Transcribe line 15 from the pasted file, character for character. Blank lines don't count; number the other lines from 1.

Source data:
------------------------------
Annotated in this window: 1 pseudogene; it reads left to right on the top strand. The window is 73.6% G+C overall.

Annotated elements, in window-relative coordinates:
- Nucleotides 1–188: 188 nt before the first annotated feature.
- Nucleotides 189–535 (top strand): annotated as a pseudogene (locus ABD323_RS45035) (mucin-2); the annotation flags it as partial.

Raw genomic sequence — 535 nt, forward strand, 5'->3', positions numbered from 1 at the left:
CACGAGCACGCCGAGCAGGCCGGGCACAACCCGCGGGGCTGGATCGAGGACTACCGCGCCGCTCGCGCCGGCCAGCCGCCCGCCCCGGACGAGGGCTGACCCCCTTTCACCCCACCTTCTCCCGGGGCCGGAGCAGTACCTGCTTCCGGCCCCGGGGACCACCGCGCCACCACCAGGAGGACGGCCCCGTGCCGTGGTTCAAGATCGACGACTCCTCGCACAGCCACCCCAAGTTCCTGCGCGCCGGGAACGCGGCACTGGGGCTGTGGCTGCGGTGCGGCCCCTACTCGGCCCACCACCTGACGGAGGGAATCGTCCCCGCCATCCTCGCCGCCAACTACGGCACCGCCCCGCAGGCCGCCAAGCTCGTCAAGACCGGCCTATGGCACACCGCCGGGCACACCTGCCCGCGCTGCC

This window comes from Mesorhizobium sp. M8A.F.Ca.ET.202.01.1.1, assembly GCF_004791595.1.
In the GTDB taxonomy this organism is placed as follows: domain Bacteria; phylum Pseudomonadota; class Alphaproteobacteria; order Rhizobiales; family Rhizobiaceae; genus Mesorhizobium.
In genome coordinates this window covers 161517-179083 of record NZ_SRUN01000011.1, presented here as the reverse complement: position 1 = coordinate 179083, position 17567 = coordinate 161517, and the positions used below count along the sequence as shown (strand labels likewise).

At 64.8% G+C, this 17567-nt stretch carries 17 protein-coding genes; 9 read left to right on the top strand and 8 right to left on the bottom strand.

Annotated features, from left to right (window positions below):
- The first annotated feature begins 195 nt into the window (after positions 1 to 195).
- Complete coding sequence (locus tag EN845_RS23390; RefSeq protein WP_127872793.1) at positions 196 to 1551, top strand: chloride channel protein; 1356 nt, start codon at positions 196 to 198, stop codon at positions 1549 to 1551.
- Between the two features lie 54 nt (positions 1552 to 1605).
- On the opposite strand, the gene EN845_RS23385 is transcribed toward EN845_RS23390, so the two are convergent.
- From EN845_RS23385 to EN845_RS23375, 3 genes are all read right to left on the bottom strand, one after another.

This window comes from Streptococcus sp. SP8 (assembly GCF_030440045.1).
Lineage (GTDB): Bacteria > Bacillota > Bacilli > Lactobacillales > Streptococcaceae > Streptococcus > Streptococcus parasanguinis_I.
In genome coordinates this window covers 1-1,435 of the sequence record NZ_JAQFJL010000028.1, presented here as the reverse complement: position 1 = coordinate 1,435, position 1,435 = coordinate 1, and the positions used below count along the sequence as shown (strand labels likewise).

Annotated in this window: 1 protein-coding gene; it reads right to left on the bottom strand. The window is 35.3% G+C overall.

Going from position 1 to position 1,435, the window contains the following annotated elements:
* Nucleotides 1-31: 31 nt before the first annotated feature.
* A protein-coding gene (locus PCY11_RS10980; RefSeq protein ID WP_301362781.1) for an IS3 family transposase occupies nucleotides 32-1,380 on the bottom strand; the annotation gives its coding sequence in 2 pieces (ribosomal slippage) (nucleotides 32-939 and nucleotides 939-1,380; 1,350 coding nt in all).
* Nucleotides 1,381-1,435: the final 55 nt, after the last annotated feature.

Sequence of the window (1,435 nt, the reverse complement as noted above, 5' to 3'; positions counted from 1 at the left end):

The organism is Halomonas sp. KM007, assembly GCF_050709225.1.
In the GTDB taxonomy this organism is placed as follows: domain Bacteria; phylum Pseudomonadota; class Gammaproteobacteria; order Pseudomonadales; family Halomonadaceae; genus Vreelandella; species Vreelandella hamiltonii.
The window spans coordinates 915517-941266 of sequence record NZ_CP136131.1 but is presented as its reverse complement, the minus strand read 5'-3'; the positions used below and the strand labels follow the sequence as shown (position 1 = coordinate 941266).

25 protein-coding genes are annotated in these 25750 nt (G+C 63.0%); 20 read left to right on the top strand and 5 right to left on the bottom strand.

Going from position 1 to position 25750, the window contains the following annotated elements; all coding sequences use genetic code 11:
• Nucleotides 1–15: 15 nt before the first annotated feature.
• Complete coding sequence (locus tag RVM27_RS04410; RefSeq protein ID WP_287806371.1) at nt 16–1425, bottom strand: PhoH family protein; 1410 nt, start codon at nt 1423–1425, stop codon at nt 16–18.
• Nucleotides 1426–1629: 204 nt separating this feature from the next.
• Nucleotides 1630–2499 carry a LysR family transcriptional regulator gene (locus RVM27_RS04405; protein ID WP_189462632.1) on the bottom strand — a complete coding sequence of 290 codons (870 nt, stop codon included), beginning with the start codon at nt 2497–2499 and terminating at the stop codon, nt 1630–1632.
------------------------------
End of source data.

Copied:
- On the opposite strand, the gene EN845_RS23385 is transcribed toward EN845_RS23390, so the two are convergent.